• The Greater Reset.  CESJ’s new book by members of CESJ’s core group, The Greater Reset: Reclaiming Personal Sovereignty Under Natural Law is, of course, available from the publisher, TAN Books, an imprint of Saint Benedict Press, and has already gotten a top review on that website.  It can also be obtained from Barnes and Noble, as well as Amazon, or by special order from your local “bricks and mortar” bookstore.  The Greater Reset is the only book of which we’re aware on “the Great Reset” that presents an alternative instead of simply warning of the dangers inherent in a proposal that is contrary to natural law.  It describes reality, rather than a Keynesian fantasy world.  Please note that The Greater Reset is NOT a CESJ publication as such, and enquiries about quantity discounts and wholesale orders for resale must be sent to the publisher, Saint Benedict Press, NOT to CESJ.

Economic Personalism Landing Page.  A landing page for CESJ’s latest publication, Economic Personalism: Property, Power and Justice for Every Person, has been created and can be accessed by clicking on this link.  Everyone is encouraged to visit the page and send the link out to their networks.

Economic Personalism.  When you purchase a copy of Economic Personalism: Property, Power and Justice for Every Person, be sure you post a review after you’ve read it.  It is available on both Amazon and Barnes and Noble at the cover price of $10 per copy.  You can also download the free copy in .pdf available from the CESJ website.  If you’d like to order in bulk (i.e., ten or more copies) at the wholesale price, send an email to for details.  CESJ members get a $2 rebate per copy on submission of proof of purchase.  Wholesale case lots of 52 copies are available at $350, plus shipping (whole case lots ONLY).  Prices are in U.S. dollars.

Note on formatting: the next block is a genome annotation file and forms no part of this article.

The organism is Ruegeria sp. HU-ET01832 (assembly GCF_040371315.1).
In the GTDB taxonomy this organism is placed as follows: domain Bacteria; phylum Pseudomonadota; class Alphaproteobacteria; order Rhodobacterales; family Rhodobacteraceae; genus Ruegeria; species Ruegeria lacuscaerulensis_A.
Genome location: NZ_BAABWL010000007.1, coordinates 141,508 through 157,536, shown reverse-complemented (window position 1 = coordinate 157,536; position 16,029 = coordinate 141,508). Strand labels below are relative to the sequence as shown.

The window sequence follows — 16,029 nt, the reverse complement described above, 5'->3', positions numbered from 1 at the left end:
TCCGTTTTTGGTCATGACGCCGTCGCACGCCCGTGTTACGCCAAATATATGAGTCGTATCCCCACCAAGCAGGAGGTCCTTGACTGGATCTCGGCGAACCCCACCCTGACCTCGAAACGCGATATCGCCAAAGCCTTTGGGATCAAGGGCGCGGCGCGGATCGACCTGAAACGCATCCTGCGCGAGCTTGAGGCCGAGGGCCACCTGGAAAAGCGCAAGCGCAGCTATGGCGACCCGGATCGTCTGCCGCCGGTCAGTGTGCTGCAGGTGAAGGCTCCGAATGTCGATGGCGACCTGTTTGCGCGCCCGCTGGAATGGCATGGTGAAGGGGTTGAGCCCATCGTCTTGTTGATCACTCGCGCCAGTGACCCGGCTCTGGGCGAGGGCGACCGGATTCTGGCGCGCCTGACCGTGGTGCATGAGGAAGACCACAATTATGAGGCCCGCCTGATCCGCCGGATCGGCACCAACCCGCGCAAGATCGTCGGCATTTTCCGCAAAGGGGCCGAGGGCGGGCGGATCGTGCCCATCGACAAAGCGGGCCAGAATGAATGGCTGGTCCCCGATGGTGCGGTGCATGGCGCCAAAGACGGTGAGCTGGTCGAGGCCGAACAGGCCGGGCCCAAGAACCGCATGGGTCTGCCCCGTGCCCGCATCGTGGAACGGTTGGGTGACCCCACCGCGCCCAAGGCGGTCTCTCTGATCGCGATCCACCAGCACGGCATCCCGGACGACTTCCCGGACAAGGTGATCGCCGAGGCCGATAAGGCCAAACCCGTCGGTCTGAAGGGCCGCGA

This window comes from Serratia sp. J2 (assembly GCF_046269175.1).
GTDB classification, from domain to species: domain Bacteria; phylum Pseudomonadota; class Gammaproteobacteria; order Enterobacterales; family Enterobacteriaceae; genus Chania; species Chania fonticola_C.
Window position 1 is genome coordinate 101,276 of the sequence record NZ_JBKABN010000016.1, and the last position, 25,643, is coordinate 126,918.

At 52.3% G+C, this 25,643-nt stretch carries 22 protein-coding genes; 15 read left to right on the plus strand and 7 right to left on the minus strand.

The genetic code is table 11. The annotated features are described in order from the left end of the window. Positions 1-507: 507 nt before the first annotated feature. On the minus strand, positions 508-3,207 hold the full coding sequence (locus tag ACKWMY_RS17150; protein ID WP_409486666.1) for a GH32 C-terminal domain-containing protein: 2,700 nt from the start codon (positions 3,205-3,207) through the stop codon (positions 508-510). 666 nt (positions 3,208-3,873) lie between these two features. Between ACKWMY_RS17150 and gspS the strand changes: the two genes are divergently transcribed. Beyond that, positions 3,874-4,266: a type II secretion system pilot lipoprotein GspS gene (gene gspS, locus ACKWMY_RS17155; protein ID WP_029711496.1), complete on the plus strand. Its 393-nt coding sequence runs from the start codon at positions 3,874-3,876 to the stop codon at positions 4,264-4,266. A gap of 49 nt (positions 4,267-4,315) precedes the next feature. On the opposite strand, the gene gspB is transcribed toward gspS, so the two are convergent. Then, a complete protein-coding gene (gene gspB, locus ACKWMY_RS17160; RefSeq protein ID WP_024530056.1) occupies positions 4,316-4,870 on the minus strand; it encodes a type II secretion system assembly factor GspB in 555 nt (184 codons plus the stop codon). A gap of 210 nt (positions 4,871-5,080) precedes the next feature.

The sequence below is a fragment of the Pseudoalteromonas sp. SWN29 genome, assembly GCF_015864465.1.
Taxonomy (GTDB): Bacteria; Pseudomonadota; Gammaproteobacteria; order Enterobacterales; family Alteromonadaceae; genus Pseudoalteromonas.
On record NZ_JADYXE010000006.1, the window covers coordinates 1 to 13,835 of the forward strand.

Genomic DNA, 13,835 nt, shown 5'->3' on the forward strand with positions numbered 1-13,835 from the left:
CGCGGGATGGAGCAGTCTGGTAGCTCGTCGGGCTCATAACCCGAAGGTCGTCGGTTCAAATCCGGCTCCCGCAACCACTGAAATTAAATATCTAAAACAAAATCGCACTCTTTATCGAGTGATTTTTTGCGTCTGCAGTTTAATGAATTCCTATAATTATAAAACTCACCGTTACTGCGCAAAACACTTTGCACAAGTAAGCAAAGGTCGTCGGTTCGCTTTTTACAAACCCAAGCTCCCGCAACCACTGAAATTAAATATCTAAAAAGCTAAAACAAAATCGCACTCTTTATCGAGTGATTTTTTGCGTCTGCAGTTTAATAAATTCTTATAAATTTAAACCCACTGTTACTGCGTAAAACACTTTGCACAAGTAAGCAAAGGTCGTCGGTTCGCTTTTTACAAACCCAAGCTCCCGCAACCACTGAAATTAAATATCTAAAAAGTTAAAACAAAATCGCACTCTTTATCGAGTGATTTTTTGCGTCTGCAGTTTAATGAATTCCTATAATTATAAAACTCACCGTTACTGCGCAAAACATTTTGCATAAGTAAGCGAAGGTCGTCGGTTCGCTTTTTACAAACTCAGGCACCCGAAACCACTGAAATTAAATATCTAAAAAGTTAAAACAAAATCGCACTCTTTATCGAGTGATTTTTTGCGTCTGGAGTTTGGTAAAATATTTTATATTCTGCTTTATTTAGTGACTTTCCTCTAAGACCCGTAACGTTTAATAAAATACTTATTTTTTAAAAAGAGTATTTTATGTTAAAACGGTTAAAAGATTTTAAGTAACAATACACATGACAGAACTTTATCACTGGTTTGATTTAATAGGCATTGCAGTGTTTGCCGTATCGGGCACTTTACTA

• Sensus Fidelium Videos, Update.  CESJ’s series of videos for Sensus Fidelium are doing very well, with over 155,000 total views.  The latest Sensus Fidelium video is “The Five Levers of Change.”  The video is part of the series on the book, Economic Personalism.  The latest completed series on “the Great Reset” can be found on the “Playlist” for the series.  The previous series of sixteen videos on socialism is available by clicking on the link: “Socialism, Modernism, and the New Age,” along with some book reviews and other selected topics.  For “interfaith” presentations to a Catholic audience they’ve proved to be popular, edging up to 150,000 views to date.  They aren’t really “Just Third Way videos,” but they do incorporate a Just Third Way perspective.  You can access the playlist for the entire series.  The point of the videos is to explain how socialism and socialist assumptions got such a stranglehold on the understanding of the role of the State and thus the interpretation of Catholic social teaching, and even the way non-Catholics and even non-Christians understand the roles of Church, State, and Family, and the human persons place in society.

Those are the happenings for this week, at least those that we know about.  If you have an accomplishment that you think should be listed, send us a note about it at mgreaney [at] cesj [dot] org, and well see that it gets into the next “issue.”  Due to imprudent and intemperate language on the part of some commentators, we removed temptation and disabled comments.